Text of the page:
PE remained resilient in 2019, despite a drop-off in the second half of the year. The first six months were particularly impressive, with buyout volume keeping pace with H1 2018. Funds kept moving on deals, particularly as interest rates remained low and credit availability is high, with private credit funds increasingly providing flexible—and larger—financing packages for PE-backed deals. This has driven ever-larger fundraisings: Average sizes of US private debt funds have risen to more than US$1 billion since 2016, when they were just under US$700 million, according to Preqin statistics.
Funds and gains
At the same time, PE funds have also been raising significantly larger funds than in the past. Blackstone, for example, broke a record by raising US$26 billion—the largest PE fund ever—as investor capital increasingly concentrates at the larger end of the fund spectrum. Preqin figures for 2018 show that 62 percent of the US$426 billion was directed toward funds of US$1billion or more and that the ten largest funds accounted for almost a quarter of this. PE dry powder has reached US$1.54 trillion at the end of June 2019, a record high.
Competition heats up
Dry powder and available credit are underpinning continued deal activity by PE houses, but they do not have the market to themselves. Strategies remain active and increasing numbers of family offices are seeking to complete direct deals (see page 6). Sovereign wealth funds are also returning to the US, among other markets. Investors such as Singapore's GIC have recently led or co-led deals and the Qatar Investment Authority was, early in 2019, reported to be increasing its US exposure to approximately US$45 billion over the next two years.
However, PE remains an attractive option for sellers wishing to roll over some of their equity to benefit from upside, as well as those not wishing to divulge commercially sensitive information to competitors.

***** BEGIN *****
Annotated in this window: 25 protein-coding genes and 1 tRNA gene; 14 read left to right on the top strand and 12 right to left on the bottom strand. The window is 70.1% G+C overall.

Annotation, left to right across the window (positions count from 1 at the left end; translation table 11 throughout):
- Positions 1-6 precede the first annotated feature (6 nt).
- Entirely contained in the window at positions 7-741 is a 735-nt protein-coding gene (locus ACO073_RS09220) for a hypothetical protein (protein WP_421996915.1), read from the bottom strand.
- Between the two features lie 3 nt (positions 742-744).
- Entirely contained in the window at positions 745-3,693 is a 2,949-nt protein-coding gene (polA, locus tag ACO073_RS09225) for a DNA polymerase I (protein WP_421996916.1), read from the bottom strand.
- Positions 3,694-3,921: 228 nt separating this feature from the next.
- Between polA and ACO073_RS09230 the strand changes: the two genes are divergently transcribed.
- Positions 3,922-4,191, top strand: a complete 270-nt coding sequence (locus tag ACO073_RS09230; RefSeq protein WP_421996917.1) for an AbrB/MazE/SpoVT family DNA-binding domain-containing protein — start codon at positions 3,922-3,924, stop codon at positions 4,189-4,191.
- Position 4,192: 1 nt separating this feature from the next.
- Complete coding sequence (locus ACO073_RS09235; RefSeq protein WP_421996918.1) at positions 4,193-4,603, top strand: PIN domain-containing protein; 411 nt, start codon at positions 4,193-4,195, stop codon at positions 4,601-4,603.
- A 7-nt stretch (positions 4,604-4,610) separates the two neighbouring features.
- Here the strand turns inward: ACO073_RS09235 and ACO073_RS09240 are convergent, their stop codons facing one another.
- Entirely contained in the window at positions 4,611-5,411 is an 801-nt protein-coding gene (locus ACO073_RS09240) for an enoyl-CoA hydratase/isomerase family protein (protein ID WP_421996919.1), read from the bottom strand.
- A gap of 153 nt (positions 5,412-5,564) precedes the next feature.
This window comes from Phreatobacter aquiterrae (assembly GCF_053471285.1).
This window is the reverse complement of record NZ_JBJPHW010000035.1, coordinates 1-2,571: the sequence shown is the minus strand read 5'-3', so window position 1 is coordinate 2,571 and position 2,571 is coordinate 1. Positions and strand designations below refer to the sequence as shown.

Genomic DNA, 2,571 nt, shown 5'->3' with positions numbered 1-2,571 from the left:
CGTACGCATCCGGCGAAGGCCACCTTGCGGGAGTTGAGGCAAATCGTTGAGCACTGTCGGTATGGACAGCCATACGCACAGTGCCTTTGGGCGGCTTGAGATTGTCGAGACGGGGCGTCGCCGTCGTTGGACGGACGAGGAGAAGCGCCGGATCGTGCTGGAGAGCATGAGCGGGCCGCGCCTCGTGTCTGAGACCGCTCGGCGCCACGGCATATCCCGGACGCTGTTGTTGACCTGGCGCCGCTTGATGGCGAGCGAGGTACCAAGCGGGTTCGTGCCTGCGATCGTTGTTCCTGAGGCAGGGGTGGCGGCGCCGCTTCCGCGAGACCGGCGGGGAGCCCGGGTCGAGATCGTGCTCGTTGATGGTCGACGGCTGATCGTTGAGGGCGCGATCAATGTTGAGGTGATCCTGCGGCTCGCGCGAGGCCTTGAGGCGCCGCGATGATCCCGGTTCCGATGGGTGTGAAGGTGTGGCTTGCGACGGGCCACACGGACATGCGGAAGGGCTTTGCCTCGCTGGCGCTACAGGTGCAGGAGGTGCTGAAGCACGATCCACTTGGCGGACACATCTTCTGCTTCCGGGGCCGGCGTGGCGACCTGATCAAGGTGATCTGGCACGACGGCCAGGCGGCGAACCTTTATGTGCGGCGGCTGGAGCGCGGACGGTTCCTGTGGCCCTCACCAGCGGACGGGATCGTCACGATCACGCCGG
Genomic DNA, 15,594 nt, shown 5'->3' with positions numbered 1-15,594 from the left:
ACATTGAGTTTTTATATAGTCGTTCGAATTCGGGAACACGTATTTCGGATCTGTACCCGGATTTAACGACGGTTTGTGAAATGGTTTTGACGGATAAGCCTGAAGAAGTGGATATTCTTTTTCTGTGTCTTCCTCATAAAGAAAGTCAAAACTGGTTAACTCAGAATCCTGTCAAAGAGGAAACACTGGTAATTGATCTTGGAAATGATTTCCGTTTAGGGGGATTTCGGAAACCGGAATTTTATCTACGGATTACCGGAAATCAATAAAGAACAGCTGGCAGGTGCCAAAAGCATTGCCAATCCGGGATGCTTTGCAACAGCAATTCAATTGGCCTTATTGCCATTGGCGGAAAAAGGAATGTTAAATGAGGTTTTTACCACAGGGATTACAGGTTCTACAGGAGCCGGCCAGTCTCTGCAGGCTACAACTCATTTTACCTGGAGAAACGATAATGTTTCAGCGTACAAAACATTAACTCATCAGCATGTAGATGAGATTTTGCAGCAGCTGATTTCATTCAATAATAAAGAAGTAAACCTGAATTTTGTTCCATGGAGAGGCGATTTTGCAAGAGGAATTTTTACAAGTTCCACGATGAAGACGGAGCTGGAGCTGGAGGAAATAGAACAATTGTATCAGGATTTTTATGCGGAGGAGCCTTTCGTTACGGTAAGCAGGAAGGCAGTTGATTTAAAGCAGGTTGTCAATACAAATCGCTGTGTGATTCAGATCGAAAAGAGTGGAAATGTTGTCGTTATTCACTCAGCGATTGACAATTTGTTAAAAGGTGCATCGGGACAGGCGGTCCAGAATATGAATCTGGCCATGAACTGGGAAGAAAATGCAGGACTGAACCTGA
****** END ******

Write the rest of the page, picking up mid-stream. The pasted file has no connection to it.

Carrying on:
Increased competition for deals has had an inevitable impact on valuations. EBITDA multiples in the US reached an average of 12.9x in September 2019, compared with 11.5x in December 2018, according to PwC figures. Many larger sponsors have tried to mitigate high entry prices by fishing for deals in the mid-market and pursuing buy and build strategies. This strategy should endure, as it enables PE-backed companies to benefit from synergies and therefore potentially pay more for assets. Yet competition has become fierce in this part of the market too and multiples are also rising. Valuations of US M&A deals in the US$100 million to US$250 million range have increased markedly: from an average of 9.0x for 2017 to 10.7x in the year to September 2019, according to Capital IQ.
Public-to-private on the rise
Rising private company multiples are making public company valuations more attractive for PE. As a result, the market has seen public-to-private transactions find favor once more with PE firms. Hellman & Friedman, for example, led the acquisition of publicly listed human capital software group Ultimate in May 2019 for US$11 billion. Meanwhile, drugstore group Walgreens Boots Alliance is reported to be in talks with PE firms about a US$70 billion take-private in what would be the largest-ever buyout.
In the club
Club deals have also re-emerged as PE firms seek to team up to spread risk and pursue larger targets. One recent example of this is the US$4 billion buyout of healthcare consultancy Press Ganey Associates by Leonard Green & Partners, Ares Management, GIC and others.
Indeed, the largest buyout deal of 2019—the US$14.1 billion buyout of communications infrastructure provider Zayo Group—was also completed by a consortium, led by Digital Colony Partners, EQT and Stonepeak Infrastructure Partners.
TMT takes pole position
The Zayo deal helped boost the value totals for TMT buyouts for the year to US$73.8 billion, although volumes were also high, with 380 deals recorded, to make the sector the most active for PE firms. TMT has become an increasingly popular target for PE, as the technology subsector has matured and as firms seek to capitalize on the digitalization and technological transformation occurring across sectors. Vista Equity Partners, for example, raised the largest-ever technology-focused PE fund, with US$16 billion, earlier in the year.
Energy, mining and utilities was the second most popular sector for PE by value, with deals totaling US$39.9 billion across 44 buyouts. However, a substantial proportion of this asset class was accounted for by IFM Investors' US$10.2 billion acquisition of midstream logistics player Buckeye Partners.
Where's the exit?
With private company valuations riding high, PE houses are taking the opportunity to realize their investments, with 1,069 exits recorded in 2019, valued at US$253.8 billion. This is a 3 percent increase in value and a fall of 9 percent by volume, compared to 2018. With dry powder at record levels, secondary buyouts remain a popular exit route, while IPOs are possible for the right businesses. PE firms are also taking advantage of strong leverage supply to complete recapitalizations and return cash to investors ahead of an exit.